I’m lucky enough to be able to stay at home with my two little girls while my son attends second grade. My kids are a big inspiration when it comes to writing stories. They love helping me with ideas and my husband doesn’t mind critiquing one bit, or so he tells me anyway. All kidding aside, I’ve got some great listeners in my house which I’m very grateful for. It’s always busy here with miscellaneous family matters and unfortunately last year I lost some of my motivation to write. I still wrote but not as much as I would have liked to.

I enjoy participating in blog hops, writing contest, and I submit to agents and publishing house regularly. One of the reasons I wanted to join the 12 x 12 in 2012 challenge because I missed out in participating in the PiBoIdMo hosted by Tara Lazar. After I joined, I was thrilled to find out my critique partners Cheryl Velasquez and Kris Christopherson also joined in the fun.

Since the challenge started, I learned this group of writers and illustrators are all very different, but they are willing to share their talents with everyone. They jump to help others in need to help them succeed. I’ve been following the other members’ blogs which are full of great information like; how to query agents, helpful story starters, ways to organize your time and much more. I’m also happy to say I’ve joined an incredibly supportive critique group which includes four other 12 x 12 members.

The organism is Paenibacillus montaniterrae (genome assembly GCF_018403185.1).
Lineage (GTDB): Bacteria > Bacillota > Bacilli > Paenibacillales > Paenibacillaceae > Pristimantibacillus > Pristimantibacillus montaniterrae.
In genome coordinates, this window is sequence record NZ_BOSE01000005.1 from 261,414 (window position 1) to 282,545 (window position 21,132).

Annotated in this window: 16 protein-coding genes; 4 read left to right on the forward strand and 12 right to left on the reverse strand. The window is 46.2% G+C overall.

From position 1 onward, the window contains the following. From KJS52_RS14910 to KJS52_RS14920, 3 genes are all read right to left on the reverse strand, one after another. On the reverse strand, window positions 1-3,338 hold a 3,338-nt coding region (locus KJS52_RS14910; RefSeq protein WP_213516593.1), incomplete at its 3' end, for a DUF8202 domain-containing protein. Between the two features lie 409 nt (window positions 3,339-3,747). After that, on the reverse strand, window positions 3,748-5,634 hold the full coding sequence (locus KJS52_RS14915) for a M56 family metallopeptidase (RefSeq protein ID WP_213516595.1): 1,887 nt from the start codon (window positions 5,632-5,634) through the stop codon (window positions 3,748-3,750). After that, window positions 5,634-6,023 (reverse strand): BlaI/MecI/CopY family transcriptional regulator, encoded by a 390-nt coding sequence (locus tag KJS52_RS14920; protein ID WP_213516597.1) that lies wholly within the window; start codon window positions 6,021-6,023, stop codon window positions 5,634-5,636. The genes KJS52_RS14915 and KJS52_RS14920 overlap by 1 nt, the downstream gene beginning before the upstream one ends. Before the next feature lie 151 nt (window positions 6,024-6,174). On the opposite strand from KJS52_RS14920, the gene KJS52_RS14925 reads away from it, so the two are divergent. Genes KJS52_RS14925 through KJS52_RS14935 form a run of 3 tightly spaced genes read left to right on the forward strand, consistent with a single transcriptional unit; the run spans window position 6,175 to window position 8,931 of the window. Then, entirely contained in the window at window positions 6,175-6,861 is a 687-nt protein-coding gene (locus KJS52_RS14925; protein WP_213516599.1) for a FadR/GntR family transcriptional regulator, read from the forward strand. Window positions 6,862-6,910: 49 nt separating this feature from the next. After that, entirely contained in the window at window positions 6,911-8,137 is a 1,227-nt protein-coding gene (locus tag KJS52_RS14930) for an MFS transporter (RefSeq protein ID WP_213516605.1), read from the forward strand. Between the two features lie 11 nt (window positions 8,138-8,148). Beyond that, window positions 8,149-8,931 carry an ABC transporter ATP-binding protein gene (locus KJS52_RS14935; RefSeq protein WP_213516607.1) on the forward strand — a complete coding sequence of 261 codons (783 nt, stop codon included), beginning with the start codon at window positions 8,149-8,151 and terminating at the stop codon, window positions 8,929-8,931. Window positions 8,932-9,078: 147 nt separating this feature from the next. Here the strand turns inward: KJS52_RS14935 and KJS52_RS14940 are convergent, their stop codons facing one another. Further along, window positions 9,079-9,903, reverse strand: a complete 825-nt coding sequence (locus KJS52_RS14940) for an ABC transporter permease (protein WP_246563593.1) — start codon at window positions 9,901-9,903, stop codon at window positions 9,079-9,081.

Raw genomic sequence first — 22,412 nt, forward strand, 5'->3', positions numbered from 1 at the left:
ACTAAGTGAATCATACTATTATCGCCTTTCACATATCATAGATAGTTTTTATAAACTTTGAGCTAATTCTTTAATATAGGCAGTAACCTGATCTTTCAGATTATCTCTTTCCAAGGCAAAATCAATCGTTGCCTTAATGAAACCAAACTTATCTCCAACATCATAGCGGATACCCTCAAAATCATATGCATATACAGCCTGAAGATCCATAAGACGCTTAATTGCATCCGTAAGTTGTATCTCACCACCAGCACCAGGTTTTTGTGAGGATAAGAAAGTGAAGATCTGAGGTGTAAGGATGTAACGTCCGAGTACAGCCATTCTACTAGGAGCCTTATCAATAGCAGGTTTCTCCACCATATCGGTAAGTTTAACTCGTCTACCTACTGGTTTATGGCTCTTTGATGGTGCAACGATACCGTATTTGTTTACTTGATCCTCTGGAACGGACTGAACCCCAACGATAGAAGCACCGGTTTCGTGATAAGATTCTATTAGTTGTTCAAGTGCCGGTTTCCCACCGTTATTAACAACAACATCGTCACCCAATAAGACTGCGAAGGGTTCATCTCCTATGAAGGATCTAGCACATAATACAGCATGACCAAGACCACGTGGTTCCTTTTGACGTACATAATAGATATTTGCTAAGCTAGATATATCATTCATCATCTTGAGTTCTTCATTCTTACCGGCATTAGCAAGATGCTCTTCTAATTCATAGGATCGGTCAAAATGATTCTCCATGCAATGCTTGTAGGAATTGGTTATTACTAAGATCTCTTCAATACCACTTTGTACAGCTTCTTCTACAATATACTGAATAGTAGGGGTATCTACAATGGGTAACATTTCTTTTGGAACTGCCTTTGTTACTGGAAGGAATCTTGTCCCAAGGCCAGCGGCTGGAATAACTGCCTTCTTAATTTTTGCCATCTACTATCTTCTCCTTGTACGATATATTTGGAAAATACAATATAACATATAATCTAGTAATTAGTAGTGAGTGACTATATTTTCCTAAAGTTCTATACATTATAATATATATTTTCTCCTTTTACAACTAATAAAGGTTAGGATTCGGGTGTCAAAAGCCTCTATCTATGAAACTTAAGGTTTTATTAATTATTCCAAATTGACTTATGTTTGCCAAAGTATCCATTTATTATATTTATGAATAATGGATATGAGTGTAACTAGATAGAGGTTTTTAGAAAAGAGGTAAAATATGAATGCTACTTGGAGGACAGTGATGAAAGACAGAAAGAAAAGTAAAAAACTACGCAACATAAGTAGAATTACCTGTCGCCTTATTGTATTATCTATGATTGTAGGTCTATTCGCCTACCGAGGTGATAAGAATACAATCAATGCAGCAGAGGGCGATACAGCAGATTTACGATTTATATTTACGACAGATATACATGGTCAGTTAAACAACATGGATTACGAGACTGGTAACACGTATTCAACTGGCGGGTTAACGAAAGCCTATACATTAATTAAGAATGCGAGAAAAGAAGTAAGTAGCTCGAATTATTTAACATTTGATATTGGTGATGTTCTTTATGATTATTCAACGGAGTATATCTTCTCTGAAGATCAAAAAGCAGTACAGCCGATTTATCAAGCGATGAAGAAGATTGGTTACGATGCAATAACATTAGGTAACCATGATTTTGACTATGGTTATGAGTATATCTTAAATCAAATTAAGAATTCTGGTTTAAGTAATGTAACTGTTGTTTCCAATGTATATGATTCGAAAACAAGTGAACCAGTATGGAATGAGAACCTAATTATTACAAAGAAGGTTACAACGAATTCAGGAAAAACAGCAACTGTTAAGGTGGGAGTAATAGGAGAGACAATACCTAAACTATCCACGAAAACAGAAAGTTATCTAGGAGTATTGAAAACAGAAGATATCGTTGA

Last thing I wanted to mention, even though I haven’t taken a class on how-to-write for children (though I want to badly), I kind of feel like I’m in one. Every time I visit the 12 x 12 in 2012 Facebook group I see members giving out writing tips, ideas, short-cuts and encouragement. So far this year, I’m proud to say I’ve been motivated and inspired to write and it’s all because I joined this group.

Jennifer Young enjoys writing quirky and humorous stories for children. She has a BS in Sociology. She was born and raised in Southern Connecticut, and she now resides in South Jersey with her husband and three children. She has one children’s poem published in Stories for Children Magazine and one children’s illustrated book under contract with Willow Moon Publishing due out before fall 2013. You can follow her at her blog Jennifer Young –Castles in the Sky: http://jennyleeyoung.blogspot.com/

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One of the lovely porticoes

Another crazy fantastic week in Italy – this time Bologna. Learned so much about the children’s book biz, including much ado about apps (more to come soon).  Bologna won me over with its lovely porticoes and outstanding food.  It’s a completely different world in Bologna from Florence, even though it’s only a 35 minute train ride.  If you ever go, make sure you pack your black.  It seems the only two colors people wear there are black and dark wash jeans.  I felt like an Easter egg in my wardrobe.  As a friend said, “Bologna – where black is the new black.”